Idaho police are looking for the person who appears to have asked someone to prom by spray-painting the Black Cliffs, east of Boise.

Climbers first noticed the spray-painted message, which reads “Destiny, Prom?” on Saturday afternoon, according to a Facebook post by the Ada County Sheriff’s Office. Police described this “illegal” act as “a misdemeanor charge of injury by graffiti, punishable by up to a $1,000 fine and up to six months in jail.”

The stunt is the latest in elaborate promposals, from the student who pretended to strap bombs to himself to the one who popped the question on a Jumbotron at a college basketball game.

Ada County Sheriff's Office
Ada County Sheriff’s Office
Ada County Sheriff's Office
Ada County Sheriff’s Office
TIME Bizarre

See the Hilarious Moment When a Mayor Leaves His Mic on During a Bathroom Break

Bringing a whole new meaning to the term "livestream"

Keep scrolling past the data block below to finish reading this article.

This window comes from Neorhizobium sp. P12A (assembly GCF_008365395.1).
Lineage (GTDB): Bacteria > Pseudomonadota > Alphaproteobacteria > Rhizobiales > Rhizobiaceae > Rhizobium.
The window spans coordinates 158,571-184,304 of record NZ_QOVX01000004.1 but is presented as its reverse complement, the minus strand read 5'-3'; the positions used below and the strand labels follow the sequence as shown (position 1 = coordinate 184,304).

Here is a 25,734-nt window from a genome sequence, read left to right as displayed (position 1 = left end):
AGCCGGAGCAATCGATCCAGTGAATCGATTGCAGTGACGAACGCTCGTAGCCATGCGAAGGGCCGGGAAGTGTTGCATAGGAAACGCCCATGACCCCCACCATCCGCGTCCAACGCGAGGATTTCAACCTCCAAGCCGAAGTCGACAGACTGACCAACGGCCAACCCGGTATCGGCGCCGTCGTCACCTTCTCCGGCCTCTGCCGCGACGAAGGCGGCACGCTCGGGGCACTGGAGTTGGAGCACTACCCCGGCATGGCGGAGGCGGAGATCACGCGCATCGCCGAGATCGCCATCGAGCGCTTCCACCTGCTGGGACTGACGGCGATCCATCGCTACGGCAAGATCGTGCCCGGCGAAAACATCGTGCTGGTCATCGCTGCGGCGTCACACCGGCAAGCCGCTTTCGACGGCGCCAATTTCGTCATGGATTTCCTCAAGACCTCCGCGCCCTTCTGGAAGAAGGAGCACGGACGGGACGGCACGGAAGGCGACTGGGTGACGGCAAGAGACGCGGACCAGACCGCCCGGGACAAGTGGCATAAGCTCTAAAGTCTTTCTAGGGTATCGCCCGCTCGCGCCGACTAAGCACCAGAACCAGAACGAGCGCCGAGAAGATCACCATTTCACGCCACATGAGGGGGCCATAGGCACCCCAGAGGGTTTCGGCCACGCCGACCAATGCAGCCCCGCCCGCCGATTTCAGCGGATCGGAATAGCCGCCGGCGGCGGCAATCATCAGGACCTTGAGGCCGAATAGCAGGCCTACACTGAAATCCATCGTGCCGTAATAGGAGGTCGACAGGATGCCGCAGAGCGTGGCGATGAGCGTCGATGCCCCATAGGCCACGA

Everything about this April 28 city council meeting in Georgetown, Texas, sounded completely civilized and serious — until the mayor forgot to turn off his mic when he went to the bathroom.

It all starts when Mayor Dale Ross gets up from his seat at the beginning of this clip from the live-stream of the meeting. Thirty seconds later, as Mayor Pro Tem Rachael Jonrowe talks about friends and family members who have contracted antibiotic-resistant infectious diseases, the man can be heard urinating and then flushing afterward.

What could be more embarrassing than having that private moment amplified on a loudspeaker? The Internet alleging that he did not wash his hands because no one could hear the sink running. A sassy Facebook comment suggests the city should raise money for hand-washing supplies for the facilities.

TIME Bizarre